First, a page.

If you are young and think you are immune to COVID-19, some doctors would like you to pay attention to the following message:
“While COVID-19 is less likely to cause serious symptoms in younger people, in combination with substance use like vaping or smoking cigarettes or cannabis, it could pose a serious health threat,” says a March 24 commentary written by Dr. Nicholas Chadi and Dr. Richard Bélanger of the Canadian Pediatric Society.
They are among the public health experts sounding the alarm about the possible connections between lung damage caused by smoking or vaping and increased vulnerability to the novel coronavirus.
The Canadian Pediatric Society commentary urges physicians and parents to make sure young people know:
- Vaping and smoking — cigarettes or cannabis — weaken the lung’s regular defences and affect cardiovascular health.
- Based on observations of adults, these activities may put young people at increased risk of severe coronavirus infection.
- Young people who smoke or vape may be more likely to develop complications from coronavirus like pneumonia or acute respiratory distress, which could result in hospitalization and/or treatment in an intensive care unit.
Outside the Polo Park Shopping Centre in Winnipeg, Stuart Stephen, 19, and David Bergen, 23, were huddled in the wind, sharing a smoke.
Asked if they are worried about sharing saliva, Stephen said “No.”
“Not with him. We don’t have coronavirus. I don’t, he doesn’t. Just a friendly smoke,” he said, handing the cigarette to his friend.
Both of them say they have been smoking and vaping for years, but they don’t seem concerned about the potential damage to their lungs and whether that makes them more at-risk for COVID-19.
“Coronavirus is more common in older people than younger, statistics have shown, so I’m not too worried about it,” Stephen said.
That attitude is common, and is precisely the problem, said David Hammond, a professor in the School of Public Health at the University of Waterloo.
“It’s part of this idea that young people have that they’re bulletproof, that these things are for older people. Well, this is about changing that attitude, and doing it very quickly,” he said.
There is evidence that smoking not only leads to respiratory diseases and chronic lung conditions, but also suppresses and harms the immune system, “so that when people do get sick, they have a harder time fighting it,” Hammond said.
He points to some early research from China on the impact of COVID-19. One study that was published online in the Chinese Medical Journal involved 78 patients with COVID-19 and found those with a history of smoking were 14 times more likely to develop pneumonia.
Another study found men were slightly more likely than women to be hospitalized for coronavirus infection, which scientists say could be connected to the fact that Chinese men are also more likely to be smokers.
There is less research on the effects of vaping and risk of viral infection, but Hammond said people who vape regularly are exposing their respiratory tracts to different toxicants.
“We expect it to be much less than smoking, but it is possible that it still increases susceptibility in terms of the severity of experiencing COVID-19,” he said.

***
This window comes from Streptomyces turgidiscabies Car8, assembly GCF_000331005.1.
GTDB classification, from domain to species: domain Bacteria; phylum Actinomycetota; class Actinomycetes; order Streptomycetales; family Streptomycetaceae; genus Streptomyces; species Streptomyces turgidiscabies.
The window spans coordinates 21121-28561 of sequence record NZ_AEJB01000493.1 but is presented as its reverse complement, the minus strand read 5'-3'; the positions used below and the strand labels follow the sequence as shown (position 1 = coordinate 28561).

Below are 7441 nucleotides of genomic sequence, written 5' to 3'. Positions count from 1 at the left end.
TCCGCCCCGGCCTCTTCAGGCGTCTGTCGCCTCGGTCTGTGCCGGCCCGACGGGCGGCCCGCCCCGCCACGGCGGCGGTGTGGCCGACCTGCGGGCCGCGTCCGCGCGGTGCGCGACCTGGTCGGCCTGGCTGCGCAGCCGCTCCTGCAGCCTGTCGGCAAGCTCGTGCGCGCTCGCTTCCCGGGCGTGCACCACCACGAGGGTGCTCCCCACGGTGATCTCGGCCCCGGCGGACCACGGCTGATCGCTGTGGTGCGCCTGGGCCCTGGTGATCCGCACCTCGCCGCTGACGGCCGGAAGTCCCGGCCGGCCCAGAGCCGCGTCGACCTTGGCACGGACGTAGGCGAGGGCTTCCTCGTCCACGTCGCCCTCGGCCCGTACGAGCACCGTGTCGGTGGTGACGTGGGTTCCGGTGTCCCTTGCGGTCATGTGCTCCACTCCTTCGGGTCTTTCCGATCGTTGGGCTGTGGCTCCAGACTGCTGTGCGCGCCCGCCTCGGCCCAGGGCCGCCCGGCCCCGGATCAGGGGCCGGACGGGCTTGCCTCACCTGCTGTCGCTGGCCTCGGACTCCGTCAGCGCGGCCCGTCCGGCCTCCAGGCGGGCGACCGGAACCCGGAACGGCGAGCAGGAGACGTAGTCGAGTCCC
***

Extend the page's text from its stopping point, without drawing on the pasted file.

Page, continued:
WATCH | Sounding the alarm about smoking and vaping and COVID-19:
There’s another concern. Vaping and smoking are often social activities, which is particularly problematic at a time when people are being implored to practise physical distancing to stop the spread of COVID-19.
“You do not want to be sharing anything that goes into other people’s mouths. And we know that’s very common for e-cigarettes and vape devices. And again, it’s young people that are most likely to do that,” Hammond said.
‘Gonna try to quit’
As she left a Winnipeg vape shop, shopping bag in hand, Brandi Bourgeois said she’s trying to wean herself off a lifelong smoking addiction by taking up e-cigarettes.
She’s been in self-isolation with her family, but came into the city to do some grocery shopping and stock up on vape juice.
She is concerned that smoking and vaping could make her more vulnerable to COVID-19.
“I’m scared of course…. Gonna try to quit for sure,” she said.
That’s exactly what Neil Johnston wants to hear. He’s a former respiratory therapist and now head of the Manitoba Lung Association.
Johnston has noticed more people calling the association asking questions about lung disease and the coronavirus, and seeking advice on how to quit smoking. He points them to information on the association’s website.
“It’s one of those rough situations where it may be the best time to quit, but because smoking is a coping mechanism for dealing with stress, it might also be the worst time to quit,” he said.
Having said that, if he could send one message to smokers and vapers, it’s this: “Our lungs are made to breathe clean air. That’s how they’re designed. That’s how they function best. … Don’t smoke and don’t vape. Keep your lung doors closed.”
Johnston senses an increased interest in cessation programs, and he would like to see public health authorities making that a priority during this pandemic.
That idea was echoed in a March 20 article in the British Medical Journal, written by a trio of researchers that included an infectious disease scholar and two smoking-cessation researchers.
“It is likely,” the wrote, “that the current concern about the COVID-19 epidemic provides a “teachable moment” in which smokers may be uniquely receptive to stop smoking advice.”
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